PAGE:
Weather forecasts called for day two to be the coldest of the three competition days, and Vinson felt that the cold weather would cause his fish to move into the deeper areas of the Little Jungle. “I thought the overnight lows would cause the temperature to drop,” he said. “But it didn’t have the effect I thought it would. I went through my series of progressions, and I found that the fish had not moved like I thought they would have.”

After only catching one small keeper, he went to where he had seen a four pounder spawning the previous afternoon, and he caught it. But, after he caught that fish, the weather conditions slicked off. So, he turned to a more subtle presentation and picked up a NetBait Salt Lick soft plastic stickbait. he caught a few fish on the Salt Lick, but as the afternoon progressed, he was able to catch them on the spinnerbait again.

“The water temperature increased again to 59.5-degrees, and the fish got active again,” he said. “I had a nice flurry from 12:00 to 1:30, but had to leave to make sure I got back.” He made it to the takeoff with 45 minutes to spare and started tossing a Bandit 100 Squarebill, and he caught his biggest fish of the day in the bay near the launch ramp.

Day Two Weight 16 pounds, 12 ounces – total weight 34 pounds, 8 ounces – Second Place – One Pound behind Chris Lane.

Day Three
Despite projections to the contrary, the third morning of the tournament proved to be the coldest of the event, and Vinson reported that the water temperature dropped even further overnight. “I had to turn to the Salt Lick again to catch a couple small keepers,” he said. “But I found a couple of bigger fish that were bedding, and I decided to go after them.”

One of the fish disappeared, and the other was spooky, but he eventually caught the spooky one on a Texas Rigged NetBait Paca Craw; the bass proved to be over four pounds, and was his biggest fish of the day. He kept fishing, and had a 45 minute flurry again in the Little Jungle, but reported not being able to catch any other big fish. he made the return trip to the weigh-in knowing that he probably didn’t do enough to win; despite catching another fish out of the area near the launch ramp on the Bandit 100 crankbait; which allowed him to cull.

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Day Three Weight 13 pounds, 7 ounces Total Weight – 47 pounds, 15 ounces – Second Place.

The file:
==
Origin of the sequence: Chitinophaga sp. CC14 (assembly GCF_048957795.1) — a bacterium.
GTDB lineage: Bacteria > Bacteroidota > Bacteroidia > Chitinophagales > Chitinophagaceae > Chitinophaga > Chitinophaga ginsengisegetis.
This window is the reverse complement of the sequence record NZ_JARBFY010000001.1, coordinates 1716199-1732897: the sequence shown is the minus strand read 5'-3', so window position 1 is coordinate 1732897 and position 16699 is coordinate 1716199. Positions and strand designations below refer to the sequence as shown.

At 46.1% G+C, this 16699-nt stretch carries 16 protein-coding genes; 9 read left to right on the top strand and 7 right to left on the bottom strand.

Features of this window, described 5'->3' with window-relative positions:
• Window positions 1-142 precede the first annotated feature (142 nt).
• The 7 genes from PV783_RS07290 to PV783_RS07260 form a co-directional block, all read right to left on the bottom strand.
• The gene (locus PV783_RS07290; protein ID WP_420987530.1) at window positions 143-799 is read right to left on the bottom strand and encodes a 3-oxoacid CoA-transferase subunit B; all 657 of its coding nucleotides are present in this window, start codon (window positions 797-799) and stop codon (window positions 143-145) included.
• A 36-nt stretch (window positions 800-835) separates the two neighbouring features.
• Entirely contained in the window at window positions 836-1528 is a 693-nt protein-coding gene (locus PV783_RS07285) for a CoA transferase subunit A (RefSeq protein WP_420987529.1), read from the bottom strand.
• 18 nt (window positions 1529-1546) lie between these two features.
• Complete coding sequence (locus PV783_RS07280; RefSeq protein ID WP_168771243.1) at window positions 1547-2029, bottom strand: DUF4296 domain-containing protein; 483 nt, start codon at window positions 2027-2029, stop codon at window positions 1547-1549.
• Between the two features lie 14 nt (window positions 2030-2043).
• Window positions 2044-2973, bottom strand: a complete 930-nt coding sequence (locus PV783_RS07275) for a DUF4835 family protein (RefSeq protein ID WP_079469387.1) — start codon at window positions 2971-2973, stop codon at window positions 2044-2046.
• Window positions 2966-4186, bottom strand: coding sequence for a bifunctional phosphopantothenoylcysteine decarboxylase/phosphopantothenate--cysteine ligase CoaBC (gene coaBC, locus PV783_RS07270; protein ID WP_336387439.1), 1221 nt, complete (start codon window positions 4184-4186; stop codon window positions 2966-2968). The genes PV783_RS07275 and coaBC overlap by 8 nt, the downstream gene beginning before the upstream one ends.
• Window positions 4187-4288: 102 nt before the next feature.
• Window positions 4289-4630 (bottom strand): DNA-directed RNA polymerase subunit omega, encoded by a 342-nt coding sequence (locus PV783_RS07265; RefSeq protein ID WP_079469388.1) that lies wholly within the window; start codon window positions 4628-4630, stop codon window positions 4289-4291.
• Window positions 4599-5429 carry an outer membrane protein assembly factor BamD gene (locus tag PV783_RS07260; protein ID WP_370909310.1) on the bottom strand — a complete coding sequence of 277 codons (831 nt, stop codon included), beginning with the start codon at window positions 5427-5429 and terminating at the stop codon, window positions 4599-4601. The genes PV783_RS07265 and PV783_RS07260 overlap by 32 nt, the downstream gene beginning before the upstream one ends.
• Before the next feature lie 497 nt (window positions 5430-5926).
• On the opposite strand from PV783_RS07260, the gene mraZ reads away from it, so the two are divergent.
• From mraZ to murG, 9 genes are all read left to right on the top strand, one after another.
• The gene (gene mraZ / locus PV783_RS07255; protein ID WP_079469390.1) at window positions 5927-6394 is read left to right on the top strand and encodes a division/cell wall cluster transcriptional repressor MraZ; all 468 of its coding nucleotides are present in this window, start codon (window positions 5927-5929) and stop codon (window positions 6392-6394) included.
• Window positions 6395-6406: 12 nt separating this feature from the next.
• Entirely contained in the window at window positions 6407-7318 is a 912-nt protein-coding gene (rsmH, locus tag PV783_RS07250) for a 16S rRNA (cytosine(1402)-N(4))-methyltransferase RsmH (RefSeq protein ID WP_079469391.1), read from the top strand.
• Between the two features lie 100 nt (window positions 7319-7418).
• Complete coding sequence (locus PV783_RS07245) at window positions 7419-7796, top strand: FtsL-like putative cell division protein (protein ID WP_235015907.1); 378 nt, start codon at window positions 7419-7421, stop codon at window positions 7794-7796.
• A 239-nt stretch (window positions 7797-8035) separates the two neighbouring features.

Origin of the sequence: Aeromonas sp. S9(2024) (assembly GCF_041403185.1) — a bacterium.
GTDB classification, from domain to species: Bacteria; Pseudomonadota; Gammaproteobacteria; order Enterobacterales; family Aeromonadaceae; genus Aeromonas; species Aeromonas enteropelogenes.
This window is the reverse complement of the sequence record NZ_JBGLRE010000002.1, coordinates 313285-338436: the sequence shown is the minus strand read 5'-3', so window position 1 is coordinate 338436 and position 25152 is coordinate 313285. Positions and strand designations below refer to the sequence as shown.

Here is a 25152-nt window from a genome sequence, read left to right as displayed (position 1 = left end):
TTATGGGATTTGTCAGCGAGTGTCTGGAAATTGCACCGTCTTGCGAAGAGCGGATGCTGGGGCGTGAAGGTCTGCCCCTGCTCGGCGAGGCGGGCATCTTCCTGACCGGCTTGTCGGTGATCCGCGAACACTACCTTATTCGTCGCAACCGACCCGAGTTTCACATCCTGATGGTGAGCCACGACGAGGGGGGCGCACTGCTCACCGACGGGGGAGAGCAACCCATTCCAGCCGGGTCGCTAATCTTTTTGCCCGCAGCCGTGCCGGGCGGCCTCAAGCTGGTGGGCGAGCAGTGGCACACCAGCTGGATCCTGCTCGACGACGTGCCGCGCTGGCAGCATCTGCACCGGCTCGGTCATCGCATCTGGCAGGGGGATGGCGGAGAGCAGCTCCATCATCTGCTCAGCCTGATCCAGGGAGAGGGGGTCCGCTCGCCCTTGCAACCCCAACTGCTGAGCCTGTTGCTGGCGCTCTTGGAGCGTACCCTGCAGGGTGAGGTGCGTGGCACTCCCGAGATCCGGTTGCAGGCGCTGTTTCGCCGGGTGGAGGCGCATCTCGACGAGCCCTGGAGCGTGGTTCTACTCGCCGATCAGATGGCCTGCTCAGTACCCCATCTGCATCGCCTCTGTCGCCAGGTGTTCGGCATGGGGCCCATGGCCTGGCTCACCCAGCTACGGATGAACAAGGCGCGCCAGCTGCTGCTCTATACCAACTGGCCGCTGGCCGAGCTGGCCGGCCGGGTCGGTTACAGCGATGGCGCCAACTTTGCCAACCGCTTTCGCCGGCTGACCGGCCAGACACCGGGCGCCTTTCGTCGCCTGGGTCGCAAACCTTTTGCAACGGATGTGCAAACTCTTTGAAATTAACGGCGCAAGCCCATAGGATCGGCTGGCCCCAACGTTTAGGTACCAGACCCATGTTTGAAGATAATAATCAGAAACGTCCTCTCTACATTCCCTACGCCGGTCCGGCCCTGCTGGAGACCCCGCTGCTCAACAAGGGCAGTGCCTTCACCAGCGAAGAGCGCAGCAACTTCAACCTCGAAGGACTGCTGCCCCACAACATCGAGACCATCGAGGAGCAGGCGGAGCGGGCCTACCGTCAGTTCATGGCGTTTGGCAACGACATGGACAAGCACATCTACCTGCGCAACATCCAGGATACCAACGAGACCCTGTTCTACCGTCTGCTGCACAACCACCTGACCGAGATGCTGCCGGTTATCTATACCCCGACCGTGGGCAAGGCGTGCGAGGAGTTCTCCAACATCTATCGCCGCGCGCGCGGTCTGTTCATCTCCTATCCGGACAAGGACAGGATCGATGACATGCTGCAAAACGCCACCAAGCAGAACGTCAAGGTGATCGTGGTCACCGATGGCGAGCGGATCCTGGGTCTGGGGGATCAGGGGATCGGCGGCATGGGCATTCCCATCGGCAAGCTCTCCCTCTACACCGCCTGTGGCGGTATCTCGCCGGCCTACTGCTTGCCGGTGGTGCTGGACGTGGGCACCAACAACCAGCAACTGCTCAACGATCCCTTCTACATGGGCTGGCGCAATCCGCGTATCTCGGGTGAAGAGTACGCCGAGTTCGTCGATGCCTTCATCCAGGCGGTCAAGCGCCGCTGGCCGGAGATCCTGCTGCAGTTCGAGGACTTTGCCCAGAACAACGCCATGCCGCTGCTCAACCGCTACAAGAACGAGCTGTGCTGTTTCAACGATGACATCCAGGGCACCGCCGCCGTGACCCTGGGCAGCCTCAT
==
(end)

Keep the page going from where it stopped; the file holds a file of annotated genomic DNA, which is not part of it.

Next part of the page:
The Aftermath
Lane walked on stage prior to bringing his fish to the scales and shook Vinson’s hand and congratulated him for a great tournament. To Vinson, the gesture was no surprise. “Chris (Lane) is a great guy and to see him make sure he congratulated me doesn’t surprise me,” said Vinson. “While I’m disappointed I didn’t win; I have no problem being beaten by him. He’s a good champion, and if it wasn’t me, I’m glad it was a guy like him.”

He also said that his position gives him confidence heading into the season. “This is a big boost for my confidence,” he said. I was in contention to win the biggest tournament of the year, and that makes me feel stronger about me on this tour. It also has already proven to be a big boost professionally, the casual fan will now know who I am, and that can be a good thing going forward.”

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Gear
Vinson used a variety of lures to weigh fish in the 2012 Bassmaster Classic:
Lure – War Eagle 5/16-ounce Mike McClelland Finesse Spinnerbait white and chartreuse (he modified the rear blade by replacing it with a larger willowleaf for slower presentation in shallow water.
Rod – Carrot Stix 7′ heavy action Micro Guide
Reel / Line – Shimano Curado 50 reel and 15-pound-test Seaguar Invizx

Lure – NetBait Salt Lick – Watermelon / Red with tail dipped chartreuse in JJ’s Magic dye.
Rod – Carrot Stix 7′ heavy action Micro Guide
Reel / Line – Shimano Curado 50 reel and 15-pound-test Seaguar Invizx

Lure – NetBait Baby Paca Craw – Black Shadow or Paca Craw – Cajun Craw
Rod – Carrot Stix 8′ XX heavy action
Reel / Line – Shimano Curado 50 reel and 20-pound-test Seaguar Invizx or 50-pound Stren Sonic Braid

Lure – Bandit 100 Squarebill crankbait – chartreuse and black
Rod – Carrot Stix 7’3″ Wild Black medium Heavy
Reel / Line – Shimano Curado 50 reel and 15-pound-test Seaguar Invizx